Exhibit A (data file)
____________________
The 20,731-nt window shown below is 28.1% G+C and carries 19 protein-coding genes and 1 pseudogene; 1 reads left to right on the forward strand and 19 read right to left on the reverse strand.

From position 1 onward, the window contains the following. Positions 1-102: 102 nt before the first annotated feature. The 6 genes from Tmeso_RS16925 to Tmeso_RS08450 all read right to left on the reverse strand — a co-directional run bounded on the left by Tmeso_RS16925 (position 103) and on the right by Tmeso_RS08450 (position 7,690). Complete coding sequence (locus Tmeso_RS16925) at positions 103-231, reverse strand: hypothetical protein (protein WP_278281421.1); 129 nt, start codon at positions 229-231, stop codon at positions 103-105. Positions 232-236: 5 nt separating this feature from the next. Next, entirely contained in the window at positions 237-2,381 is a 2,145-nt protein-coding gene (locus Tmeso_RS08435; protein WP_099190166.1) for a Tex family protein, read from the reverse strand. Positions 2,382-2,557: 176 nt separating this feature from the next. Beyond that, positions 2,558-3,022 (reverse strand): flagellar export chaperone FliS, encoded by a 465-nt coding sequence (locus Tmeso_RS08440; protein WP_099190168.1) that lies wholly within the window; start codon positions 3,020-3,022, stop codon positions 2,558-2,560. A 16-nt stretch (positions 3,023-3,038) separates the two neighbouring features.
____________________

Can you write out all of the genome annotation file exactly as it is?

The 20,731-nt window shown below is 28.1% G+C and carries 19 protein-coding genes and 1 pseudogene; 1 reads left to right on the forward strand and 19 read right to left on the reverse strand.

From position 1 onward, the window contains the following. Positions 1-102: 102 nt before the first annotated feature. The 6 genes from Tmeso_RS16925 to Tmeso_RS08450 all read right to left on the reverse strand — a co-directional run bounded on the left by Tmeso_RS16925 (position 103) and on the right by Tmeso_RS08450 (position 7,690). Complete coding sequence (locus Tmeso_RS16925) at positions 103-231, reverse strand: hypothetical protein (protein WP_278281421.1); 129 nt, start codon at positions 229-231, stop codon at positions 103-105. Positions 232-236: 5 nt separating this feature from the next. Next, entirely contained in the window at positions 237-2,381 is a 2,145-nt protein-coding gene (locus Tmeso_RS08435; protein WP_099190166.1) for a Tex family protein, read from the reverse strand. Positions 2,382-2,557: 176 nt separating this feature from the next. Beyond that, positions 2,558-3,022 (reverse strand): flagellar export chaperone FliS, encoded by a 465-nt coding sequence (locus Tmeso_RS08440; protein WP_099190168.1) that lies wholly within the window; start codon positions 3,020-3,022, stop codon positions 2,558-2,560. A 16-nt stretch (positions 3,023-3,038) separates the two neighbouring features.